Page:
Flash portrait photography is the way forward. Okay, I have heard the “natural light is better. Natural light is softer. Natural light is more flattering” hundreds of times however I still think that flash portrait photography is where it’s at. Used properly (i.e. with a light touch and in a controlled manner) you won’t even be able to tell a flash was used, unless you want to of course.
One of the biggest mistakes people make in flash portrait photography is to try and combine the flash light with other light sources. Since most flash lights are daylight balanced (or as close to daylight balanced as possible) mixing flash and natural daylight won’t cause too many problems. It’s when you start mixing flash light with other artificial lights, such as indoor tungsten lights or outdoor fluorescent lights when things happen, and by this I mean ugly colour casts that are impossible to remove – even with expensive photo editing software.
Artificial lights burn at different colour temperatures and trying to balance a camera when there are two (or even more) light sources at different colour temperatures isn’t going to happen. You can balance the camera to a single light source with no problems, but there is no easy way of doing this when there are multiple light sources. If there are multiple light sources you need to get the lights to the same colour temperature, which involves gelling one of the sources, which is not only time consuming but also a real faff. Rather than gelling different light sources you are better off turning all the lights off and using light sources emitting light at the same temperature, which in flash portrait photography is obviously the flash.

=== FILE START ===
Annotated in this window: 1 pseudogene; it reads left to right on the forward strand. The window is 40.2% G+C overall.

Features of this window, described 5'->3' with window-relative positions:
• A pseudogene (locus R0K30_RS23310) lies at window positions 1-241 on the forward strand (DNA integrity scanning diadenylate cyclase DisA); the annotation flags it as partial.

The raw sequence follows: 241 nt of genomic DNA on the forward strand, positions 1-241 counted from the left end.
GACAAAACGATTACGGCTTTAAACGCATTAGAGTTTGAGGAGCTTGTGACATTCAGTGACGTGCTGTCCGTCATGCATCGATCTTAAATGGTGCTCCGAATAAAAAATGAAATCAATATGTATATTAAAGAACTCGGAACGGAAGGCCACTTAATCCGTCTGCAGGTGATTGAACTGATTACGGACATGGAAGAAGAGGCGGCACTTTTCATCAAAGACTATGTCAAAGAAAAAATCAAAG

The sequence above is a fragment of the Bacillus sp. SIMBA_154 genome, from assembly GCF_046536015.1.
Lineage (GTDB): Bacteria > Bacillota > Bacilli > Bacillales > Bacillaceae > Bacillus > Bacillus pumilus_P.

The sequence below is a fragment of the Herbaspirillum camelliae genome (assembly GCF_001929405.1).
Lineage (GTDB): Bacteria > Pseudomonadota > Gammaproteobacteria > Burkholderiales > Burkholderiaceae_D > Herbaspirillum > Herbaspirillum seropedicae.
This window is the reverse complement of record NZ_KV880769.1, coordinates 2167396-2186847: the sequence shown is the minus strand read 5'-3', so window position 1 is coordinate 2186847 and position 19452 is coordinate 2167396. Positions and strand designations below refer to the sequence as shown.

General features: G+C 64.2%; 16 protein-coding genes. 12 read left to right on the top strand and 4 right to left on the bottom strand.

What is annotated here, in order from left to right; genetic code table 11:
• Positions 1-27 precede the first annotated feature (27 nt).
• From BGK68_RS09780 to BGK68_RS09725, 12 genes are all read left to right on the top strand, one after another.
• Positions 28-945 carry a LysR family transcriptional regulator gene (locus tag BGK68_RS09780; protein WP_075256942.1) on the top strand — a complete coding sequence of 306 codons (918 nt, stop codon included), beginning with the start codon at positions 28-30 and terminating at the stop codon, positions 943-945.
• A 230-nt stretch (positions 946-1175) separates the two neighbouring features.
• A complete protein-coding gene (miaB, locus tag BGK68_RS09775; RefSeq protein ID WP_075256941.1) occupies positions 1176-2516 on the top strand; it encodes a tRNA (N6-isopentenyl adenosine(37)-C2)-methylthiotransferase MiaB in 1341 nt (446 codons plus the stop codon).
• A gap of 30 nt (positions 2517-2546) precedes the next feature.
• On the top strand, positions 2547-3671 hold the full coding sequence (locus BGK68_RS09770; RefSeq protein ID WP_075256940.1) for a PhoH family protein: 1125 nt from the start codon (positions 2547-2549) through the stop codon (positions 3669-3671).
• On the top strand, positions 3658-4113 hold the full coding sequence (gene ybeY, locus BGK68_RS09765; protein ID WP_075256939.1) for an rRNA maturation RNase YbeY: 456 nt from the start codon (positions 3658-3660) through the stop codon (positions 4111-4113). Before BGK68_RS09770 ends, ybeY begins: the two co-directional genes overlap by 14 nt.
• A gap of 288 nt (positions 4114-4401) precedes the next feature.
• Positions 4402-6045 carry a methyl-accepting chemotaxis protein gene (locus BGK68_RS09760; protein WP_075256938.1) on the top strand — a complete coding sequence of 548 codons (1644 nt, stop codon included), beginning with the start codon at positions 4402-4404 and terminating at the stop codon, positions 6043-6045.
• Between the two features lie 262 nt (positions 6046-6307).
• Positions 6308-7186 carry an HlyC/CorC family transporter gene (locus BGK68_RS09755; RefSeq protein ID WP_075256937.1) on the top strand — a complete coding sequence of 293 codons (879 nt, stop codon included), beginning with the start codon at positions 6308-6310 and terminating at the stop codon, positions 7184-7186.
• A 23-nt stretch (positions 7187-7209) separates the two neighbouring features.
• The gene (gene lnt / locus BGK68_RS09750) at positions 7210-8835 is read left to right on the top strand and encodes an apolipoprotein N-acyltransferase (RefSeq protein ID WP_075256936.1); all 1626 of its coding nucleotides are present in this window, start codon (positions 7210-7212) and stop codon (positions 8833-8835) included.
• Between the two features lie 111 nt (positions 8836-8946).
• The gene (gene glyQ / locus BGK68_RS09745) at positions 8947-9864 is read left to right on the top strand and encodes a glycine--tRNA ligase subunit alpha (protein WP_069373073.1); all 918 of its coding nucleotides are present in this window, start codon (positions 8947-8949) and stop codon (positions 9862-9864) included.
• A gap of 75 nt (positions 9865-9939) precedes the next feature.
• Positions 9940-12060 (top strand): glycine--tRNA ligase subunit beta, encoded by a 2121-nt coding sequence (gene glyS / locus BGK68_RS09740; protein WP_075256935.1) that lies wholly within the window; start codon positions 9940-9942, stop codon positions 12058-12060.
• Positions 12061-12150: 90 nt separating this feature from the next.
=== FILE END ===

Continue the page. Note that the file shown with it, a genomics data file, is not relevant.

In my flash portrait photography shoots I block out the sunlight wherever I can (it’s not needed since the flash provides all the light I need) and turn off all other lights. I then set the white balance on my Canon 6d (it is my go to camera of choice for flash portrait photography) to flash and start snapping away safe in the knowledge there aren’t going to be any horrible colour casts.
Sometimes I will use continuous lights as well for my flash portrait photography shoots, and when I do this I use lights with daylight balanced bulbs. These are the same colour temperature as my flash therefore I get a little extra light I can use to be creative and still not have to worry about colour casts or gelling and balancing different light sources.
There will be times when it is not possible to turn off the lights (I am thinking indoor party or corporate event here) and in these situations there is no choice but to gel the flash to get it to the same colour temperature as the ambient lights. Interior lights are typically tungsten or fluorescent so as long as you have the flash gels for this you will be covered.
If you want to instantly transform your flash portrait photography shots stick to one light source and don’t try to mix them!
Keen photographer addicted to cameras, lenses and everything photography related. Feel free to follow me in my photography ramblings, and if you have any thoughts, comments, queries or anything else to add I would love to hear from you.